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778. Health and Sustainability Impact of Daily Meals

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778. Health and Sustainability Impact of Daily Meals

Efforts to sustainably transform the food system have focused primarily on supply-side and market-side solutions. But what we eat and how we prepare it should also be part of the solution. If we are to transform our food system, it is imperative that we better understand how we source and consume food on a daily basis and its impact on health and sustainability. The EAT Lancet Commission's "Planetary Health Diet" has provided global recommendations for a plant-based diet that is less damaging to human and planetary health. The EAT Lancet Commission's so-called "Planetary Health Diet" is a global, low-impact, plant-based diet for human and global health. However, insights into culturally and economically realistic diets in different parts of the world are also needed.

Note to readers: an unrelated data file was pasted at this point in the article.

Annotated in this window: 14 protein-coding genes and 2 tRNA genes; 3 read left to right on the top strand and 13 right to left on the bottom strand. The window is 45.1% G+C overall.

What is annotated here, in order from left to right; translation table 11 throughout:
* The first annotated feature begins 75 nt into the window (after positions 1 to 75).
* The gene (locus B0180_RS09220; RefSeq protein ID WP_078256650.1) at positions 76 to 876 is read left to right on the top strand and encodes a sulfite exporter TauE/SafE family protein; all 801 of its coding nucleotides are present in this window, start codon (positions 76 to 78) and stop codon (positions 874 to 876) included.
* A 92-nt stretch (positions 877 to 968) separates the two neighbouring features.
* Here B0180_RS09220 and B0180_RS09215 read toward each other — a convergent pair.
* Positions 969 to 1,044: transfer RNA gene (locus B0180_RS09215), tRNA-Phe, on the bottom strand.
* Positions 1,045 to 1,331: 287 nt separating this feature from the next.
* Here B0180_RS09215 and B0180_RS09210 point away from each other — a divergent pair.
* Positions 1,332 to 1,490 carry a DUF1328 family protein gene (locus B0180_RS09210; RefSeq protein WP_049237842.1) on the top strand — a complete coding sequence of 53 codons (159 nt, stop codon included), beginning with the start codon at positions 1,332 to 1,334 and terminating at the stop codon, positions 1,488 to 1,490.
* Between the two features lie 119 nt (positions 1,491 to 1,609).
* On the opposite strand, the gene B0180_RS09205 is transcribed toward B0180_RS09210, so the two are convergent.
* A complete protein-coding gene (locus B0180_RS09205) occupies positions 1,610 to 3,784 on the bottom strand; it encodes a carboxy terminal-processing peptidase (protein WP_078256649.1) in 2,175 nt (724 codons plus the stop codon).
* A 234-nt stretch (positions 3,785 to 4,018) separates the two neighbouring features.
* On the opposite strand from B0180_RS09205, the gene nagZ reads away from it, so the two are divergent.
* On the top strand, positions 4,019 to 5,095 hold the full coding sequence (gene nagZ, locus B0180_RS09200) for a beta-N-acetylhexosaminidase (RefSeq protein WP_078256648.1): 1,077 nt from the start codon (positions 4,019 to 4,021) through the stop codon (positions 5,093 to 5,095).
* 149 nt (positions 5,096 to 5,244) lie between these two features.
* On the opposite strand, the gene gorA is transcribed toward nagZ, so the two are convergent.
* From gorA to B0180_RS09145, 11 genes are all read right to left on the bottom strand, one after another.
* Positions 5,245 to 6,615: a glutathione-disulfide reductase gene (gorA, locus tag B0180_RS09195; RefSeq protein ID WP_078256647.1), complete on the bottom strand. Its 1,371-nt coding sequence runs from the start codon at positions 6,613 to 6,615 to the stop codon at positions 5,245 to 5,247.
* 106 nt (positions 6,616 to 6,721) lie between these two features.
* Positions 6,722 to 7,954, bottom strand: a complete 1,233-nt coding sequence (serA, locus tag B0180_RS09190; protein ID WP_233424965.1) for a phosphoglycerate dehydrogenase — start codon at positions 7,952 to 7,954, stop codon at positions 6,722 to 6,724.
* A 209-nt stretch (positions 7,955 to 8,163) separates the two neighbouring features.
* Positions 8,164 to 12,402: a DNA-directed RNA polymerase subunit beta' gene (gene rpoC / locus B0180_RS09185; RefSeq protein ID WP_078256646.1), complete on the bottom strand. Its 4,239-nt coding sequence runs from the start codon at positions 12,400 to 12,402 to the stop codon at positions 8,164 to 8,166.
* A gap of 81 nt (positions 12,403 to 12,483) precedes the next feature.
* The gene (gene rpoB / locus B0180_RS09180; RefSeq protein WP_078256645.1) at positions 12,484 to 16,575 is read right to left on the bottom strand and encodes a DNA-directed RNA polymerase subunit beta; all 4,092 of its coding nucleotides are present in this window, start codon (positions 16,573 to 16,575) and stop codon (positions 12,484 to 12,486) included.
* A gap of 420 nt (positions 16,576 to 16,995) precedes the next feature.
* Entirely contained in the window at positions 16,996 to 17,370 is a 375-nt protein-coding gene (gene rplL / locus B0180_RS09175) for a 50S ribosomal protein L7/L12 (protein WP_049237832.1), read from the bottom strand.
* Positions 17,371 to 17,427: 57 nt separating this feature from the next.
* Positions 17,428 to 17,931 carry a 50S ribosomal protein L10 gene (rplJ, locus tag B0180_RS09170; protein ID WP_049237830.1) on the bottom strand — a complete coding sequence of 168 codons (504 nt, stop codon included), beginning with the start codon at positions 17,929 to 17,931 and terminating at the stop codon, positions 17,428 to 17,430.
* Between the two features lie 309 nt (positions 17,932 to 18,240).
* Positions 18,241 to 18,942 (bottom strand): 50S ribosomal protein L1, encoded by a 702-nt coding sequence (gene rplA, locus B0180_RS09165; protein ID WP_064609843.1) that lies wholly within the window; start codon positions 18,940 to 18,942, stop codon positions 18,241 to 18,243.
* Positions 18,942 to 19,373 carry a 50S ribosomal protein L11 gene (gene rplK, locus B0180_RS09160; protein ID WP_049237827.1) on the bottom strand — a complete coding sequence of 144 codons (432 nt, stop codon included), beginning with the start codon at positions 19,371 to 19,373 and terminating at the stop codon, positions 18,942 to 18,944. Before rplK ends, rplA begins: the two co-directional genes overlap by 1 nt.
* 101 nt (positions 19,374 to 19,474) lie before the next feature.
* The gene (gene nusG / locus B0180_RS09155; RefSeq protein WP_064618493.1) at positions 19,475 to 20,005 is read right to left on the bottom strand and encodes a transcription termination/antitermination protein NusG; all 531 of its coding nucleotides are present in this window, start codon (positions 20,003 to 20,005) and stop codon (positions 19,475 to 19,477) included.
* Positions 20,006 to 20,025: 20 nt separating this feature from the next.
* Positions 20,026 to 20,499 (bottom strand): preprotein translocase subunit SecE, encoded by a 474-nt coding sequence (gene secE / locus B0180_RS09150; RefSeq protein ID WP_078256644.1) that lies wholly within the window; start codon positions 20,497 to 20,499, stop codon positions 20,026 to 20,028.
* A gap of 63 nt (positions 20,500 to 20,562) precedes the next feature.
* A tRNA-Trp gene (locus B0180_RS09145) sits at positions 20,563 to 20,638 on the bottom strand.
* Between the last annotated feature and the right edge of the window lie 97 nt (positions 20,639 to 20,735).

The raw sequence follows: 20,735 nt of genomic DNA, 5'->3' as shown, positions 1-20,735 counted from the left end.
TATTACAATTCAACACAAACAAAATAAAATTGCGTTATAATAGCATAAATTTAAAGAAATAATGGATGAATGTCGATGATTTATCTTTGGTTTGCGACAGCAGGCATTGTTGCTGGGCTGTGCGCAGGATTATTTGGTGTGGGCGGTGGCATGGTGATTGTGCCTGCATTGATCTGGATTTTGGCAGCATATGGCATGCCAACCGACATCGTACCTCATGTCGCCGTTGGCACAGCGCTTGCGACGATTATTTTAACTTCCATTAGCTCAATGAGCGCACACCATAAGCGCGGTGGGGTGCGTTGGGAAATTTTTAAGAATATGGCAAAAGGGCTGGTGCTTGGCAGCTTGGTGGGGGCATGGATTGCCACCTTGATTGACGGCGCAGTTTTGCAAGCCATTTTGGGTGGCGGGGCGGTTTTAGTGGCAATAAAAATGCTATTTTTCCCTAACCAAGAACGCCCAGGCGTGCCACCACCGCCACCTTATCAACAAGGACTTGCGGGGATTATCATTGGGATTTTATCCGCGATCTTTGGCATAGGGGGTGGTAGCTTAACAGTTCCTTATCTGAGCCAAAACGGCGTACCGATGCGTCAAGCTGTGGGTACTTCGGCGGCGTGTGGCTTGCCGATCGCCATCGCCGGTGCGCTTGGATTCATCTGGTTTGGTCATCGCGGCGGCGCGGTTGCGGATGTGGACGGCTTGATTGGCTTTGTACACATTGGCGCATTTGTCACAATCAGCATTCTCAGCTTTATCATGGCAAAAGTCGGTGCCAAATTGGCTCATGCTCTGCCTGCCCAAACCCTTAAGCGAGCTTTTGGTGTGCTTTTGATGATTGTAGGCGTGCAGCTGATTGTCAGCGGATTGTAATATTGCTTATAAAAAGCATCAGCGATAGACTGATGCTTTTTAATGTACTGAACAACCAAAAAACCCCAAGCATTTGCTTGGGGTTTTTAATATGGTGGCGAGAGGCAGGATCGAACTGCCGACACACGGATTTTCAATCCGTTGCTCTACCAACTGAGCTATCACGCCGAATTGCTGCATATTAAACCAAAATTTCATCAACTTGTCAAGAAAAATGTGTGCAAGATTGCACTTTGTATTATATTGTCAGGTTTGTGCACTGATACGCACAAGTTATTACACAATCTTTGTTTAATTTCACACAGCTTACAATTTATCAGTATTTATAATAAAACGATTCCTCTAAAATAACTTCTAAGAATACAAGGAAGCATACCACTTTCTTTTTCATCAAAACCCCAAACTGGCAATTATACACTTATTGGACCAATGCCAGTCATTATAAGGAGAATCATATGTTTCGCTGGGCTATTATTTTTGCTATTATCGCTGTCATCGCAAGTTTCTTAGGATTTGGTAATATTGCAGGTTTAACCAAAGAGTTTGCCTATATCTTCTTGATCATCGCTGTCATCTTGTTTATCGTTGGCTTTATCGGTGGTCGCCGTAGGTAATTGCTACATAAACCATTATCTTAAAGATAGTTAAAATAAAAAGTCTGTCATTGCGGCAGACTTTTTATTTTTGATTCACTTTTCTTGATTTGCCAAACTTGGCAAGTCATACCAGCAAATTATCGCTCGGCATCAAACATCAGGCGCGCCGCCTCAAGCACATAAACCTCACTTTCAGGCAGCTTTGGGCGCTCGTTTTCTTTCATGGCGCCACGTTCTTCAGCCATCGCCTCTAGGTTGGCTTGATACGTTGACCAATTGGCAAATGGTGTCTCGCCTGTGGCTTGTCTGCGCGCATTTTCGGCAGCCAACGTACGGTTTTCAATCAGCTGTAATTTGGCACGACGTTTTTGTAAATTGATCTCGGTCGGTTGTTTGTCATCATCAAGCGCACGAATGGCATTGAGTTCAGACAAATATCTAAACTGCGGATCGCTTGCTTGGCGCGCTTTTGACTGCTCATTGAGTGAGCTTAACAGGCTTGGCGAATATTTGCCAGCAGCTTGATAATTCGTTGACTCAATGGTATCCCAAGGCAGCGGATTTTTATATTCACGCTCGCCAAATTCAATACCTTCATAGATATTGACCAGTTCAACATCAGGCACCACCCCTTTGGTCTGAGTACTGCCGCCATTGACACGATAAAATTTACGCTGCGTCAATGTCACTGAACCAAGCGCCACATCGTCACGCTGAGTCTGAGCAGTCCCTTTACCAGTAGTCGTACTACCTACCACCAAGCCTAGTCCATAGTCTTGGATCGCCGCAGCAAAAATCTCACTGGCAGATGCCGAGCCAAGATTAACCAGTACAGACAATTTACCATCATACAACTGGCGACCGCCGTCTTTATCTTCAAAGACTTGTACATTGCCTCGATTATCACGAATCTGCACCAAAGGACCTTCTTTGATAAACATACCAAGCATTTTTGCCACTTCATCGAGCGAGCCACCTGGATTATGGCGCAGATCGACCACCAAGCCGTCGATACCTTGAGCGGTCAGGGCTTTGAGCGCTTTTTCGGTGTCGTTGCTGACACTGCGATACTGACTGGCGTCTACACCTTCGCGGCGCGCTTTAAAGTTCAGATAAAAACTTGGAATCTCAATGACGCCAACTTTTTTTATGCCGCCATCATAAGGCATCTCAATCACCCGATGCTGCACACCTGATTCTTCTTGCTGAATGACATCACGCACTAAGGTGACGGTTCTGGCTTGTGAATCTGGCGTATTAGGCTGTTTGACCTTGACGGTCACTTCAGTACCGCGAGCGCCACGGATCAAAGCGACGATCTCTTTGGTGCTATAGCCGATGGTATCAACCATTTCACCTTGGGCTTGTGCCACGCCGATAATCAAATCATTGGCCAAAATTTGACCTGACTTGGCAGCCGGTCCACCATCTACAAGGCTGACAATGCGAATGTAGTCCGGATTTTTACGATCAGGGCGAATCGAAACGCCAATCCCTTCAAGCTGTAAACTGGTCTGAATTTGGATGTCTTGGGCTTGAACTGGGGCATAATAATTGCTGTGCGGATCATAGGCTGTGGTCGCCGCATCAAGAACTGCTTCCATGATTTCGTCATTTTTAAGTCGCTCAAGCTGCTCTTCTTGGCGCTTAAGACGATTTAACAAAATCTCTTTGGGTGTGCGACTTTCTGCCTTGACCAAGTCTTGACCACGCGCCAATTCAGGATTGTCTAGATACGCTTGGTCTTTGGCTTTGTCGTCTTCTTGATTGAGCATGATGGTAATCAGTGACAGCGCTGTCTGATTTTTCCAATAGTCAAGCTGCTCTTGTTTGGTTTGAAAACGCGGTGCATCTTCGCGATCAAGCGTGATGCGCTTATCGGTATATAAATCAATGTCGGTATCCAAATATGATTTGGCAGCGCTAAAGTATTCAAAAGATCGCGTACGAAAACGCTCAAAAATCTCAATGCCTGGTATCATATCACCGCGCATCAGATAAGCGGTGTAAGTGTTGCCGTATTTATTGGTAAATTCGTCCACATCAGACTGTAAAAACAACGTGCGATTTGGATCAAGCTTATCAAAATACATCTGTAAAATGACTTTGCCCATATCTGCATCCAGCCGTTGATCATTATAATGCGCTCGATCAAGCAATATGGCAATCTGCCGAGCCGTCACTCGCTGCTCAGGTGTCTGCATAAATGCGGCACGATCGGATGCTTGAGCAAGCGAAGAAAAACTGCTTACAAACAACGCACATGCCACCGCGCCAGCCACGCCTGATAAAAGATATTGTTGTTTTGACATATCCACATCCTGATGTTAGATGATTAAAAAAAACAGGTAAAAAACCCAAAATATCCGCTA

A recent paper published in Nature Food analyzed 600 dinner recipes published online and in popular cookbooks in Norway, the United Kingdom and the United States. The paper finds that these recipes were largely non-vegetarian and vegan, in contrast to the dietary guidelines recommended in the target countries, based on the intake of plant-based foods recommended in many countries. Compared to Norwegian and British recipes, American recipes tended to contain more red meat and had higher environmental and greenhouse gas emissions.

Of course, there are challenges in analogizing recipes to actual diets and the health and environmental impacts of diets. Nevertheless, the Nature Food article analyzes recipes to gain insight into the impact of food sourcing and consumption in culturally diverse regions of the world, and as a potential entry point for interventions in food-related habits.


Clifford Astbury, C. Health and sustainability of everyday food. Nat Food (2023). https://doi.org/10.1038/s43016-023-00761-6

Angelsen, A., Starke, A.D. & Trattner, C. Healthiness and environmental impact of dinner recipes vary widely across developed countries. Nat Food (2023). https://doi.org/10.1038/s43016-023-00746-5

Contributor: IIYAMA Miyuki (Information Program)